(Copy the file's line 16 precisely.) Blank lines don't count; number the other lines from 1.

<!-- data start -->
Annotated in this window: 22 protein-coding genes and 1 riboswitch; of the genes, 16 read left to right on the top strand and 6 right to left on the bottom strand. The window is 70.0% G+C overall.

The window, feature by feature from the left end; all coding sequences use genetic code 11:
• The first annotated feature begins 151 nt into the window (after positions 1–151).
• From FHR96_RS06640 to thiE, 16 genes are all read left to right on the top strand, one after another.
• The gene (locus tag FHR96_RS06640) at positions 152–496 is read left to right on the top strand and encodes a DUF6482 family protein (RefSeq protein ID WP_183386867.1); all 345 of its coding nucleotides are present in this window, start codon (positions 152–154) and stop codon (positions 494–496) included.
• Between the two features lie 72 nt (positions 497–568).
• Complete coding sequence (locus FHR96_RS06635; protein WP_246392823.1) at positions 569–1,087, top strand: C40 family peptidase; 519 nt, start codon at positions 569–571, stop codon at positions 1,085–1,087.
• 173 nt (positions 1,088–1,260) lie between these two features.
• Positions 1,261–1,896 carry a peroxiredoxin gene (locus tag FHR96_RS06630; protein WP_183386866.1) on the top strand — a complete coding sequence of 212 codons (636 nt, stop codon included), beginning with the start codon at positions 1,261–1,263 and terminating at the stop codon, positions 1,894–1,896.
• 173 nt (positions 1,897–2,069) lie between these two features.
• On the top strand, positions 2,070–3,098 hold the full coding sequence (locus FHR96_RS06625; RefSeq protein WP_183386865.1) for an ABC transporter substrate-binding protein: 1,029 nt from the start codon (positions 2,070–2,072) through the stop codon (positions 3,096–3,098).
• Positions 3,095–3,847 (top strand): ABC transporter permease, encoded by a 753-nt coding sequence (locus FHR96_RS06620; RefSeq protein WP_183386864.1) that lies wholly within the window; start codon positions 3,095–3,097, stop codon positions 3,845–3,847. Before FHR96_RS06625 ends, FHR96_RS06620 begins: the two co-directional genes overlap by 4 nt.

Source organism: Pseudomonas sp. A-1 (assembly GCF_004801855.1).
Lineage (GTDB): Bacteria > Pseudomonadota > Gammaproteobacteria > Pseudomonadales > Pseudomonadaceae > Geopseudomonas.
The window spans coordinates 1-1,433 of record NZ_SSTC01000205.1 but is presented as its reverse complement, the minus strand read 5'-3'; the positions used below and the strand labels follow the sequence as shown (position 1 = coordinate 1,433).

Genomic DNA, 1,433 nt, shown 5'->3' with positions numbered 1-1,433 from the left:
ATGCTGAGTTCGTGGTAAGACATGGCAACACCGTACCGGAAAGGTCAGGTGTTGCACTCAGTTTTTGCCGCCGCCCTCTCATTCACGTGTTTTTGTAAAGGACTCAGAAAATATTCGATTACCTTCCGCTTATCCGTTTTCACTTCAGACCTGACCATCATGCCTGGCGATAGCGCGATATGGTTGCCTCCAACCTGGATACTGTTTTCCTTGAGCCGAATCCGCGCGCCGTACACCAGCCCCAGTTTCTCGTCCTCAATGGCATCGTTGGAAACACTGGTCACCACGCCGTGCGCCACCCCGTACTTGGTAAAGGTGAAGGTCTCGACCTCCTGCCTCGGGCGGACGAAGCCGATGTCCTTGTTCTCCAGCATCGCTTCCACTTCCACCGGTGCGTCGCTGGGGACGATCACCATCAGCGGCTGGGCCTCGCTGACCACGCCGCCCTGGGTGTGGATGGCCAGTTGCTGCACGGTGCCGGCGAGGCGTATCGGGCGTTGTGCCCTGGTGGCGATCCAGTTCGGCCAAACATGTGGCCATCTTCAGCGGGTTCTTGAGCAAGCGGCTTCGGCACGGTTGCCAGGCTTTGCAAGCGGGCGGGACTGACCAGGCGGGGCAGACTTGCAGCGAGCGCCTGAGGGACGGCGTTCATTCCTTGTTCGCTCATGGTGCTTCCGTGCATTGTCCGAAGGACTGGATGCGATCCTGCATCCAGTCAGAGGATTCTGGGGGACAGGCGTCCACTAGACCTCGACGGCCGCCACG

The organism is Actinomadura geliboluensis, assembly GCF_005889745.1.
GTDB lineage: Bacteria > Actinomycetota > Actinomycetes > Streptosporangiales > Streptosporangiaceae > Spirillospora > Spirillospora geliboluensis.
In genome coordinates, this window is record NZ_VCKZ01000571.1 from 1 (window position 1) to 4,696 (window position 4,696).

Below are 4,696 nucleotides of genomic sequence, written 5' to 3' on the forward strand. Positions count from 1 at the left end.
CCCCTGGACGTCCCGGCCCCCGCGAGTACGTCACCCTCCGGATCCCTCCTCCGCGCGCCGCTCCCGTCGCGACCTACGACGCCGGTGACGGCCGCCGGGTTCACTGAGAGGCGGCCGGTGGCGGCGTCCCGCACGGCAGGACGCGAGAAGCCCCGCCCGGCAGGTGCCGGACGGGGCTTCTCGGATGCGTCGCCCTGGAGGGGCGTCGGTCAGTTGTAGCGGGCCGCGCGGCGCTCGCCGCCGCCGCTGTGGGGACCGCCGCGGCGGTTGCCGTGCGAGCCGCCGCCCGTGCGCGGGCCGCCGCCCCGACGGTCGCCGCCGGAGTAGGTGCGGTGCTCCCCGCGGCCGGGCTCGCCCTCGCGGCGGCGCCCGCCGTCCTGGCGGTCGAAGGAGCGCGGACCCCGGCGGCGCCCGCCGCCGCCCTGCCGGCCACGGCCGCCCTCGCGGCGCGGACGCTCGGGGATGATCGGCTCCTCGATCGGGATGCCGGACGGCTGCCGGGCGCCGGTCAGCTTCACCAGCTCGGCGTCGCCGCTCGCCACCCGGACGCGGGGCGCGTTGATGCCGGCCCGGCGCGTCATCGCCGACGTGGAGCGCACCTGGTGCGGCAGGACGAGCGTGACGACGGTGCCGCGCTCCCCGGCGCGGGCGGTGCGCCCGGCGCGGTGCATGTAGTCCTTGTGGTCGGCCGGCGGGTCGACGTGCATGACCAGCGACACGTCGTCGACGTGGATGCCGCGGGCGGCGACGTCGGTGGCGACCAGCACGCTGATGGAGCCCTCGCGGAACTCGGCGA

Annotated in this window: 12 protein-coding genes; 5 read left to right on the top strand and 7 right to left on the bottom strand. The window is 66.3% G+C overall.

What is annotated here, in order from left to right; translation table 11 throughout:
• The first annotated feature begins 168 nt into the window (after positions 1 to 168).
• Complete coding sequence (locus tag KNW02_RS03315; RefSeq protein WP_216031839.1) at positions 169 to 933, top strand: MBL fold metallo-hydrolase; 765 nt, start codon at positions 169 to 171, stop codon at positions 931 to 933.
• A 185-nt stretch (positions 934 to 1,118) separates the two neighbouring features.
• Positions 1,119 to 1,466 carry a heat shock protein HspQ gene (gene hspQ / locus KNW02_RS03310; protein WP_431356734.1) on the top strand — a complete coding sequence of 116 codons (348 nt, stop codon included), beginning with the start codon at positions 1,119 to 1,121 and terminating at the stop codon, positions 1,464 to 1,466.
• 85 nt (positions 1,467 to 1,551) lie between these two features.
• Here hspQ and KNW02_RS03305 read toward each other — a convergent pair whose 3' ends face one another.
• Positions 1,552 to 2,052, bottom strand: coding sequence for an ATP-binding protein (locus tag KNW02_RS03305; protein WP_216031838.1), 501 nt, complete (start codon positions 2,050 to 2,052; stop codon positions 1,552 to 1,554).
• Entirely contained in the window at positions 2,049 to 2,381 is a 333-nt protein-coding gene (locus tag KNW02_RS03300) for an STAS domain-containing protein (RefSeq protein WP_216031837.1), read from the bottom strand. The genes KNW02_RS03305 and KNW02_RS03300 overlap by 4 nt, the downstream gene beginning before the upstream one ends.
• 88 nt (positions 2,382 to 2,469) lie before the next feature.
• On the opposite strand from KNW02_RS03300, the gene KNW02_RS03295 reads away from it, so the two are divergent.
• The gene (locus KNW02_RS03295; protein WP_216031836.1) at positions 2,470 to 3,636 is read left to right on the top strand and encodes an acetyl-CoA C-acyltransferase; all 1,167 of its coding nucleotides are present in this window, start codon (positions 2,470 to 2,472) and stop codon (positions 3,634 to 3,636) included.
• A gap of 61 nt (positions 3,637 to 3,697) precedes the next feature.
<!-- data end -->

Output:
Genomic DNA, 1,433 nt, shown 5'->3' with positions numbered 1-1,433 from the left: